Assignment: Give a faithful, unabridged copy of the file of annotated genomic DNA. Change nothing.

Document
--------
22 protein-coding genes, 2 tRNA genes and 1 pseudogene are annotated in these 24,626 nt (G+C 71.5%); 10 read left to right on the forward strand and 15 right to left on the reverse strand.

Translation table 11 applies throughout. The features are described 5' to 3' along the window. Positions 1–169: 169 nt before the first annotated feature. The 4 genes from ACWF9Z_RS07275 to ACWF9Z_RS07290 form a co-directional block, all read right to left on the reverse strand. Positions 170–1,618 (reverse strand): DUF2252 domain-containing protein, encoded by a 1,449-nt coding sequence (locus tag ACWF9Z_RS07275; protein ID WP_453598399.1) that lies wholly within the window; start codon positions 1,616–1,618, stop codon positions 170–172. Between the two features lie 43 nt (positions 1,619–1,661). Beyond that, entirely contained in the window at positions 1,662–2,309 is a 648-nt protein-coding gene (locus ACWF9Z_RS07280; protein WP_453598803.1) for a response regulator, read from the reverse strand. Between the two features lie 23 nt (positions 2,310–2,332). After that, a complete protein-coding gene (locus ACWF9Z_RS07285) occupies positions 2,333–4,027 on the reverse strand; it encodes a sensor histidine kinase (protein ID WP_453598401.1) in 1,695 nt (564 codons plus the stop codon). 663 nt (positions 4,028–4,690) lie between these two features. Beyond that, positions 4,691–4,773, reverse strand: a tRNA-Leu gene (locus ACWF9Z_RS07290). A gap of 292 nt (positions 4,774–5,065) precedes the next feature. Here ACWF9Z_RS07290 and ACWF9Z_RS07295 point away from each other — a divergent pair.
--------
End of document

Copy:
22 protein-coding genes, 2 tRNA genes and 1 pseudogene are annotated in these 24,626 nt (G+C 71.5%); 10 read left to right on the forward strand and 15 right to left on the reverse strand.

Translation table 11 applies throughout. The features are described 5' to 3' along the window. Positions 1–169: 169 nt before the first annotated feature. The 4 genes from ACWF9Z_RS07275 to ACWF9Z_RS07290 form a co-directional block, all read right to left on the reverse strand. Positions 170–1,618 (reverse strand): DUF2252 domain-containing protein, encoded by a 1,449-nt coding sequence (locus tag ACWF9Z_RS07275; protein ID WP_453598399.1) that lies wholly within the window; start codon positions 1,616–1,618, stop codon positions 170–172. Between the two features lie 43 nt (positions 1,619–1,661). Beyond that, entirely contained in the window at positions 1,662–2,309 is a 648-nt protein-coding gene (locus ACWF9Z_RS07280; protein WP_453598803.1) for a response regulator, read from the reverse strand. Between the two features lie 23 nt (positions 2,310–2,332). After that, a complete protein-coding gene (locus ACWF9Z_RS07285) occupies positions 2,333–4,027 on the reverse strand; it encodes a sensor histidine kinase (protein ID WP_453598401.1) in 1,695 nt (564 codons plus the stop codon). 663 nt (positions 4,028–4,690) lie between these two features. Beyond that, positions 4,691–4,773, reverse strand: a tRNA-Leu gene (locus ACWF9Z_RS07290). A gap of 292 nt (positions 4,774–5,065) precedes the next feature. Here ACWF9Z_RS07290 and ACWF9Z_RS07295 point away from each other — a divergent pair.